Peloton’s new treadmill is finally available to buy, but you’d be forgiven for being confused. Wasn’t Peloton’s treadmill recalled due to safety issues? Isn’t it super expensive to be having so many problems? Yes and yes, but let’s back up a second to clarify.
Peloton actually has two treadmills. The company’s original $4,295 treadmill was also named Tread, but it was later rebranded Tread+. You may have heard about the recall, and that is still in place after reports of injuries due to its slat design, which sits higher off the floor and lacks a safety bar to keep objects (or limbs) from being sucked under the machine. But earlier this year, Peloton had announced a smaller, sleeker, cheaper Tread with a more conventional belt design that was also recalled before it officially went on sale—though that recall was due to display issues, not limb-sucking slats. Peloton has fixed the cheaper Tread, which is an easier-to-stomach $2,495, and now it is officially on sale. That’s the Tread this review is about. (We also reviewed the old Tread when it first went on sale.)
I’ve been using the newer Tread since April and have logged dozens and dozens of runs, walks, hikes, and bootcamps (oh, the bootcamps!). The model I’ve been testing didn’t have any display issues, but Peloton sent a team of technicians to replace the screen anyway prior to its official launch date.
The Tread has three main selling points compared to other home treadmills: It has a small footprint, its scroll wheels and jump buttons make adjusting incline and speed extremely fast, and its classes are *chef’s kiss*. Some treadmills have one or two of those features, but no other company effectively combines the three. Yes, it’s expensive. If you love running, it’s worth it.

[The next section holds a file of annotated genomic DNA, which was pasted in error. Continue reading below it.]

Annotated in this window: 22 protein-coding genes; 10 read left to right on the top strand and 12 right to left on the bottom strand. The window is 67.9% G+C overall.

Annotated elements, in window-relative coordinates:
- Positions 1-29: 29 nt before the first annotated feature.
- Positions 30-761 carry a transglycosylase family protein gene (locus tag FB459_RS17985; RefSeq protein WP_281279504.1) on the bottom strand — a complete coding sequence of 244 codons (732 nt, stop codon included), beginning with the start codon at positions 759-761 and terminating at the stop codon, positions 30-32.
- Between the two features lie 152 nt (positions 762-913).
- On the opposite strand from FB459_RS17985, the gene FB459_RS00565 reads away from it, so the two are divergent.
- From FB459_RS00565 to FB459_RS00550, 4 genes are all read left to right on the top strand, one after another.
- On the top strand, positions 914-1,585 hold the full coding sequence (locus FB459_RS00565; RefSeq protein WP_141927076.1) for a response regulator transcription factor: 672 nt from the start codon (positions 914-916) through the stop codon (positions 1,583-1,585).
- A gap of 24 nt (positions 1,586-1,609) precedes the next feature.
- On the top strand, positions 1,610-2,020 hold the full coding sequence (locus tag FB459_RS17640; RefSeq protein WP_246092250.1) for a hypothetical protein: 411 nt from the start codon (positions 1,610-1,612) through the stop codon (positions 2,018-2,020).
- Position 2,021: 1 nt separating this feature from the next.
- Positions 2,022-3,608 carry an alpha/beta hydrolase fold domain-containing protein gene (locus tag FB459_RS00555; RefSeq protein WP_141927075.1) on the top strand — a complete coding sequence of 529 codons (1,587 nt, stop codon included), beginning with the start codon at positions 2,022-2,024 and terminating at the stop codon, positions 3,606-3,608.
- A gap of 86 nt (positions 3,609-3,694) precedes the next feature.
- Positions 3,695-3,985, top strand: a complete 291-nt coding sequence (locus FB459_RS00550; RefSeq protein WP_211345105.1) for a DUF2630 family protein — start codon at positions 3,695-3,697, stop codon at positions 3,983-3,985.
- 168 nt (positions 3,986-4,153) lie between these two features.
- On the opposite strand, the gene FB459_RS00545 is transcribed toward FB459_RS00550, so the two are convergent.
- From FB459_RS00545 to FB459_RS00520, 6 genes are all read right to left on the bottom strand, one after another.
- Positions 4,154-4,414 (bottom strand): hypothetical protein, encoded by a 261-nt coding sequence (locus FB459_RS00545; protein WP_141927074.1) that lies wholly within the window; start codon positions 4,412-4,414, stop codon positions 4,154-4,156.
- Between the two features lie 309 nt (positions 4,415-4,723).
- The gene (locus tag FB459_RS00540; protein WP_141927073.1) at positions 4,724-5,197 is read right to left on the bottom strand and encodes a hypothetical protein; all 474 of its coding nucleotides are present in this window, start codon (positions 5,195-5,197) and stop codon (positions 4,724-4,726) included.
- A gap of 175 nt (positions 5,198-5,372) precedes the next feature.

The cheaper Tread has a carbon steel frame and, unlike most home treadmills, lacks a front shroud where the motor is usually stored. That means it has a smaller footprint, standing at 62 inches high, 33 inches wide, and 68 inches long. Its belt offers 59 inches of running space. Peloton says the treadmill is rated for users between 4'11" and 6'4", with a weight range of 105 pounds to 300 pounds. I’m on the petite side, 5'3" with admittedly short legs, and have never even come close to touching the back of the Tread while running. If you’re taller with longer legs, you might want to test out the Tread at a Peloton showroom in person to make sure you have enough runway. For comparison, the absolutely ginormous Tread+ measures 72 inches high, 36.5 inches wide, and 72.5 inches long. It’s bigger in every single way.
Peloton also recommends that you have two feet of space to the left, right, and front of the Tread, and 79 inches of clearance behind the Tread, with a power outlet nearby so you don’t use an extension cord. If you don’t have enough space, Peloton Redditors have reported that you may not be able to accept delivery of the Tread (or you’ll have to set it up yourself), so avoid the hassle and ensure you have the room.